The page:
What happens when a PR intern goes on a video shoot?
Recently, I went on a video shoot with Brandon and Coleman. I am not a film major nor do I know anything about filmmaking. The closest I get to filmmaking is sending a funny video to my friends via Snapchat. To say I was out of my element is an understatement.
We left the Immotion Studios office to go to the site where we would be filming. Not only did Coleman and Brandon tease me about being the intern, but they also bullied me into making the decision about where we would eat lunch. As an indecisive 21 year-old, this was a very hard decision. Not only did I have to choose where to eat for myself, but I had to choose for two other people as well. In the end, I chose to eat lunch at Schlotzsky’s. As we ate our lunch, Coleman explained what we were doing for the client today and the past projects Immotion has done for them.
We arrived at the client’s office and started to unload our equipment onto the cart. As a PR and social media intern, I just need a computer and a cell phone to get my work done. As the film intern for the day, I was unloading a camera, two different types of lights, multiple stands, cables, cables and more cables. Never in my life have I been around this much film equipment.
We made our way through the building to the room where we would be filming. The client explained how he wanted the video to look. The backdrop for the video was a window with a view of the building next door. Being an “expert” at shooting iPhone videos, I thought there would be too much light coming into the shot. Of course the actual video experts, Brandon and Coleman, did not have an issue with the light.
Then we started unloading the equipment and setting up the shot. As we set up the shot, I became the light test model. I sat in the chair in front of the camera, monitor and lights to determine how the best lighting for the shot. This was the easiest part of my day.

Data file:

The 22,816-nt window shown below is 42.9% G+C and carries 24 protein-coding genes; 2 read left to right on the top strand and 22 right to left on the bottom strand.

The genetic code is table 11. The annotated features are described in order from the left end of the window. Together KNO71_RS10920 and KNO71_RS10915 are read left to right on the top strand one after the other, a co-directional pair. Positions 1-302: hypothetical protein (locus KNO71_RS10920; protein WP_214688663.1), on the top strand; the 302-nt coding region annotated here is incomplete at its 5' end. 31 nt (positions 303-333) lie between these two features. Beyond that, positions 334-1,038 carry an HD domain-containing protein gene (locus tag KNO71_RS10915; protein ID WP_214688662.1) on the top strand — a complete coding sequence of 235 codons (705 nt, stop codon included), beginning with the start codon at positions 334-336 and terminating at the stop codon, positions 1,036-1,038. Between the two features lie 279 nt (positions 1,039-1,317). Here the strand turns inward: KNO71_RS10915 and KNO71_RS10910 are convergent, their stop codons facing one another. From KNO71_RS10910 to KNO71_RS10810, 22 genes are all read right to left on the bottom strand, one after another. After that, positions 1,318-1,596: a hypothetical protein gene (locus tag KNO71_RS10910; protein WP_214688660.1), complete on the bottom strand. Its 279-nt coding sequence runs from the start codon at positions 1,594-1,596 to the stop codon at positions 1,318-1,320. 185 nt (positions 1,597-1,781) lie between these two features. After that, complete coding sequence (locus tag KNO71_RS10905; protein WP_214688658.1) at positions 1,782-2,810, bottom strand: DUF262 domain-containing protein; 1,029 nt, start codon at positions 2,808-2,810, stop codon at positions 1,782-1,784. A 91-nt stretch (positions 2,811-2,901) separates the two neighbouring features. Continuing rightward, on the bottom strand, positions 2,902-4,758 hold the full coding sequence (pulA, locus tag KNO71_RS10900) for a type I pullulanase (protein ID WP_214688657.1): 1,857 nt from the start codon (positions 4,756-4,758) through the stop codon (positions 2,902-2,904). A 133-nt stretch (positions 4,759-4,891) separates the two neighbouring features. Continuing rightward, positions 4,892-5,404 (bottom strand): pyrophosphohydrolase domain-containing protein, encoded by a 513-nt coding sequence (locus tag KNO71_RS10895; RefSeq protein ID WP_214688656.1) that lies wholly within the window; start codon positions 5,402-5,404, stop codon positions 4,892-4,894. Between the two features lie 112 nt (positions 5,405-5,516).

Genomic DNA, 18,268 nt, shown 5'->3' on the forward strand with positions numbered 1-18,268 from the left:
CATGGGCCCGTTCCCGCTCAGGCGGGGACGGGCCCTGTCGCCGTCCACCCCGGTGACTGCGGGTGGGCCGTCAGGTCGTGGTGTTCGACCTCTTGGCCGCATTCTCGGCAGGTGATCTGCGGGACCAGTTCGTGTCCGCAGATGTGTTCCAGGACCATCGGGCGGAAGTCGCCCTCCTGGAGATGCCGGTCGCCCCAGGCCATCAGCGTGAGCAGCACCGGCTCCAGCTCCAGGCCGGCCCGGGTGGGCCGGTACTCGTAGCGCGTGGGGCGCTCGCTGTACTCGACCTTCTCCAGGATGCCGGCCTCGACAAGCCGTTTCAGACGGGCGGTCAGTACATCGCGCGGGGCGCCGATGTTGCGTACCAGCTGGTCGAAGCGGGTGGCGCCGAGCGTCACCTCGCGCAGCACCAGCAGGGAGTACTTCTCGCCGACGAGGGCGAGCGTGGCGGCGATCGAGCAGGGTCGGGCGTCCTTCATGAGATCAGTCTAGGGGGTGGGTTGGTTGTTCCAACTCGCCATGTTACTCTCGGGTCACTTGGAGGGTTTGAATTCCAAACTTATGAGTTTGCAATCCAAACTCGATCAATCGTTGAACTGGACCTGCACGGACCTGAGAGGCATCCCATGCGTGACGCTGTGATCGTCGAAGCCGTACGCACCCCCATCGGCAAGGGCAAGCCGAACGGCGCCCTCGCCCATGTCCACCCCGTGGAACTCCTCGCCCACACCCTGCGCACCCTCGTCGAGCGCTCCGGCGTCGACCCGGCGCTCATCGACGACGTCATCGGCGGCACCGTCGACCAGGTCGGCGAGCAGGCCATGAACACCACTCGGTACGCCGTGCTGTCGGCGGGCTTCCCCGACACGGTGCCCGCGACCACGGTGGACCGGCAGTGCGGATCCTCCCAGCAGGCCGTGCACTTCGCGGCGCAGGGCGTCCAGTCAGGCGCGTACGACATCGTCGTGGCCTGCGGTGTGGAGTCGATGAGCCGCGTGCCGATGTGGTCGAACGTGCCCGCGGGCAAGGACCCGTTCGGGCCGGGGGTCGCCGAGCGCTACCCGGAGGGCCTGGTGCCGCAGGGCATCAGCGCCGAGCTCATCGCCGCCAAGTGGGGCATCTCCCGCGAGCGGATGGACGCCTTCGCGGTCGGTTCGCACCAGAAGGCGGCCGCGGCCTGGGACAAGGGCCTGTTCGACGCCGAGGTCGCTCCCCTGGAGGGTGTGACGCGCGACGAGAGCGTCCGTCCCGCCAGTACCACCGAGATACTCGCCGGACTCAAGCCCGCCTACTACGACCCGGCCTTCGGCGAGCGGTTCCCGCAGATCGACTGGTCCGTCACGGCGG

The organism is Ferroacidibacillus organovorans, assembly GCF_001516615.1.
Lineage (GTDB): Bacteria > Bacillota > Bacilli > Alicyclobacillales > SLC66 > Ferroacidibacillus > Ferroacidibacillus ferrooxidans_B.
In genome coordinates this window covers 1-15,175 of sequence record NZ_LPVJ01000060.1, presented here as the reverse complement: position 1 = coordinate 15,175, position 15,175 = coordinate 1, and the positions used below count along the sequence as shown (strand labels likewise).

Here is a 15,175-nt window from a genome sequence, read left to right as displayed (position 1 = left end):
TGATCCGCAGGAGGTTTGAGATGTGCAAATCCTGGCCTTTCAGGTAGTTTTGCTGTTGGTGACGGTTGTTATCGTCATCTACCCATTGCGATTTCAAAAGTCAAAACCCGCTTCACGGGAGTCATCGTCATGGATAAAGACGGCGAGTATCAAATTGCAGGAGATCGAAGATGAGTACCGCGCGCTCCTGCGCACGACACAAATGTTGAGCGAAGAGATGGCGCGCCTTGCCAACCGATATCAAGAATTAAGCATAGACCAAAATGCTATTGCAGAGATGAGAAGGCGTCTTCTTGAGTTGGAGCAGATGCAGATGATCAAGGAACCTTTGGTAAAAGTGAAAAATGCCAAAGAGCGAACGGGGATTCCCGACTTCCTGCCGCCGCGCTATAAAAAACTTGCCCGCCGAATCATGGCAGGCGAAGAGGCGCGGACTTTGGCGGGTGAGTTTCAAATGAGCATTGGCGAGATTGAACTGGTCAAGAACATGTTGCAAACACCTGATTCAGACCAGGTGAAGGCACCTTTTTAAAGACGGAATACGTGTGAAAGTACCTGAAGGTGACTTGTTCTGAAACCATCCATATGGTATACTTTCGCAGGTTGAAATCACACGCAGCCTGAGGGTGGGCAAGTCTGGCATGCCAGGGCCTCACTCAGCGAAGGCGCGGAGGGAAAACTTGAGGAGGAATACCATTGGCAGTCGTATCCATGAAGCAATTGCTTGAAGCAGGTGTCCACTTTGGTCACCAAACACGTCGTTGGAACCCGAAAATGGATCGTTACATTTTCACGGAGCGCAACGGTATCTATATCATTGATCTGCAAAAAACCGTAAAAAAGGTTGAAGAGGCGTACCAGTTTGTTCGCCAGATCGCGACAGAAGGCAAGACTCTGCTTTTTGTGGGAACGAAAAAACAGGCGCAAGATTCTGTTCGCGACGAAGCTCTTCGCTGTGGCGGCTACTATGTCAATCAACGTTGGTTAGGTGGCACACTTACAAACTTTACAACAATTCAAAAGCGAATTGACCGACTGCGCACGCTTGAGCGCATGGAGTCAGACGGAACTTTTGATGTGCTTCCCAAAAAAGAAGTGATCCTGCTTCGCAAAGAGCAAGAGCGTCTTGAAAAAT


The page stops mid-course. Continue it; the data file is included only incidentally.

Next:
After the lighting was fixed, we started with our first interviewee. I stayed behind the camera looking at the monitor. Brandon was manning the camera as Coleman watched the monitor and real life action. We shot multiple takes of the four interviews.
Pretty soon, the office where we were filming started to get noisy. I was appointed as “noise control.” I was in charge of telling everyone who walked by to be quiet.
Finally, we wrapped the shoot inside. We started putting the equipment away and loading it back on the cart. As we made our way out of the building we stopped at a conference room where I was shown a touch screen computer. It was a huge iPad.
As Brandon started getting exterior shots of the building, Coleman and I started loading the equipment into the car.
On the way home, we got stuck in traffic. Worn out from loading and unloading equipment, I fell asleep for a couple minutes in the car. Coleman laughed and woke me up.
Although I probably will not have a career as a filmmaker, I was very grateful for the opportunity to see how films are made. There is a lot of work and wisdom that goes into making a professional video that most people do not realize.
Written by: Kelsey Taylor, PR & Social Media Intern